Suspended by a rope underneath a helicopter, Niagara Parks Police Sgt. Lance Dobbin soared 200 feet above the Niagara River during a dramatic rescue of an injured man Wednesday morning.
Niagara Emergency Medical Services received a 911 call around 9:30 a.m., reporting a man had fallen while hiking in the Niagara Gorge near the Niagara Glen.
Due to the terrain where the man was located, members of the Niagara Parks Police Parks Police high-angle river team used a rescue technique known as helicopter short hauling.
The technique involves suspending a rescuer on a 40-metre rope attached to the bottom of a chopper from Niagara Helicopters and then lowering the person to the site of the injured party.
The short-haul system is used when a rescue operation would be too dangerous or too time consuming to attempt by other means.
Dobbin was lowered into the gorge and the injured man, believed to be about 25, was placed on a stretcher and then both were lifted up to the Niagara Pkwy.
The man was then transferred to a waiting Ornge air ambulance and flown to a Hamilton hospital for treatment of non-life threatening injuries.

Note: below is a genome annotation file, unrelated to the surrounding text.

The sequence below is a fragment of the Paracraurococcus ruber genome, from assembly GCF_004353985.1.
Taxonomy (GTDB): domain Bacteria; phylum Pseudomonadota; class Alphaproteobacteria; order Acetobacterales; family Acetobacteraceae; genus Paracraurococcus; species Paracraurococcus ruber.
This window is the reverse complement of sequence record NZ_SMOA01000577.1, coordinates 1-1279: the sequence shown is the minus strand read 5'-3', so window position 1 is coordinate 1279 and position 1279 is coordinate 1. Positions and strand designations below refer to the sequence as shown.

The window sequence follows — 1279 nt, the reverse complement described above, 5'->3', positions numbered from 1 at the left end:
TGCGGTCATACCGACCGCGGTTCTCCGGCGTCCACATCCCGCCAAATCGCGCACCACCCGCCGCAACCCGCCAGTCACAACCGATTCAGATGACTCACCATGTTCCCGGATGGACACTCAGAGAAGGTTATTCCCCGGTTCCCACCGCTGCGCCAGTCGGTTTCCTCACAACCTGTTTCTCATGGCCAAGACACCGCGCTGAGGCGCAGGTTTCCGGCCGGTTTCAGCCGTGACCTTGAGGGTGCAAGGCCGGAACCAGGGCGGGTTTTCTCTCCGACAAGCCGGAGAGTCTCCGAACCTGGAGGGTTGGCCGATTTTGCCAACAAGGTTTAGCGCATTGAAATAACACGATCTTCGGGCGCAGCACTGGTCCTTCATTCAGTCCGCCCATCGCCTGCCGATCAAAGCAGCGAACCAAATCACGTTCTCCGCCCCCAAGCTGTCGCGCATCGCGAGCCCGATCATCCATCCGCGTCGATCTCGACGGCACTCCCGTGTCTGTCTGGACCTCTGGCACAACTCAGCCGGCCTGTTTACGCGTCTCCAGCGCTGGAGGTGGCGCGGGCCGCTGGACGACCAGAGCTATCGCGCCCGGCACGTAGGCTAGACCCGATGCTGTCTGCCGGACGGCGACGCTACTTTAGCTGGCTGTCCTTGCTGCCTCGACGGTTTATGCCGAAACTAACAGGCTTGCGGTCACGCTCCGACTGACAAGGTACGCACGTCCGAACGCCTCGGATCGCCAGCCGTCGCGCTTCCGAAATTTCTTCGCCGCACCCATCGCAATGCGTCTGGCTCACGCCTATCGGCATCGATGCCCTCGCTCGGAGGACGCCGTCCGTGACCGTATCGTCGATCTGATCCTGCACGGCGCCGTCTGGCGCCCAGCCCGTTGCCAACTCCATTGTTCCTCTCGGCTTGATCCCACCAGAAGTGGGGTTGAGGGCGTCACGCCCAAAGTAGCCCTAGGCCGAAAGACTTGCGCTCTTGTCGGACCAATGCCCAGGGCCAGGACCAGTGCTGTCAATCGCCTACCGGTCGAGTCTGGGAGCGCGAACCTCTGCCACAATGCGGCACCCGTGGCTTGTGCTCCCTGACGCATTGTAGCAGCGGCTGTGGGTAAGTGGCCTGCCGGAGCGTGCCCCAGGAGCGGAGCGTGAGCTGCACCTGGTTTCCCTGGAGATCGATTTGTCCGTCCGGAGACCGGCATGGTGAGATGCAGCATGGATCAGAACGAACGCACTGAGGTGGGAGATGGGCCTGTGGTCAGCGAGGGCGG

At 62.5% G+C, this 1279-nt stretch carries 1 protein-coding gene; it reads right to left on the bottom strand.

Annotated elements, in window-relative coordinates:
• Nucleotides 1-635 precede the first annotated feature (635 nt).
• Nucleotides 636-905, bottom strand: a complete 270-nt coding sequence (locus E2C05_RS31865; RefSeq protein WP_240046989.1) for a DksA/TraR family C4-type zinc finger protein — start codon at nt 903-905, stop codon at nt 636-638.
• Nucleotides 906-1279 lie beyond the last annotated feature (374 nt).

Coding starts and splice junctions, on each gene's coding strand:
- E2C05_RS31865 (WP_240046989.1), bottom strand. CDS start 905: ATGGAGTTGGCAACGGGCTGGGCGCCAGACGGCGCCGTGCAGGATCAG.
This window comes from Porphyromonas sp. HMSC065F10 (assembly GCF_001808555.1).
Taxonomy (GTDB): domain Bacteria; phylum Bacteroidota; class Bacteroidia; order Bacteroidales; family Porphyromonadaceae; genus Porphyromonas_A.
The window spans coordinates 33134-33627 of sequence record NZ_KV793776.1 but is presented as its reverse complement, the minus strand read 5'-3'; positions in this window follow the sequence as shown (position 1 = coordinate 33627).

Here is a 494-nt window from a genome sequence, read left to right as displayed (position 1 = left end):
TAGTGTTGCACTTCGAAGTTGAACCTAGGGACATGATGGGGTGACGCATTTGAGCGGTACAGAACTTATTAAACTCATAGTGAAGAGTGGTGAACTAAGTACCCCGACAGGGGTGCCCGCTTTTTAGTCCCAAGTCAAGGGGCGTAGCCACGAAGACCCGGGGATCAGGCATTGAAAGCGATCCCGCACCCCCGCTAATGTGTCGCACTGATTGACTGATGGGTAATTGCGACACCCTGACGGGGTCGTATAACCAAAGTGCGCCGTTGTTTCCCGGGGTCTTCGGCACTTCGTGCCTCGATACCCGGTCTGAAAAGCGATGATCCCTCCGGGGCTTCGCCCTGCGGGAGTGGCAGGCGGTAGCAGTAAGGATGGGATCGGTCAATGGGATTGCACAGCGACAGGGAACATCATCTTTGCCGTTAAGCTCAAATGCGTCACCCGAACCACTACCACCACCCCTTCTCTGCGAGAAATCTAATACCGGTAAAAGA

Niagara Parks Police Chief Carl Scott said the man was hiking in the gorge with a relative when the incident occurred.
“He was hiking along the marked trails but then climbed over a rock and lost his footing,” he said. “He fell approximately 30 feet.”
Niagara Falls Fire Department platoon chief Wayne Willett said it took some time to locate the man.
“We weren’t 100% sure where he was originally,” he explained.
“The parks police received a call from the person’s cousin and we were able to get a general location of where they were.”
Firefighters worked alongside paramedics to stabilize the man and place him on a backboard to prepare him to be lifted out by the helicopter.
The parks police said the incident should act as a reminder to people to take precautions when walking in the gorge.
“Always carry a cell phone and bring water,” he said. “Wear proper footwear and clothing and stay on the marked trails. Don’t walk alone.”
Sections of the Niagara Pkwy. were blocked to traffic during the rescue operation so the Ornge ambulance could land near the Niagara Glen.
Short hauling was first developed in Switzerland in the 1960s. The local version of the program started as a joint venture between the Niagara Parks Police and Niagara Helicopters in 2003.
While the technique is practiced regularly, it wasn’t put into practice until 2009 after a man suffered serious leg injuries after falling at the Niagara Glen.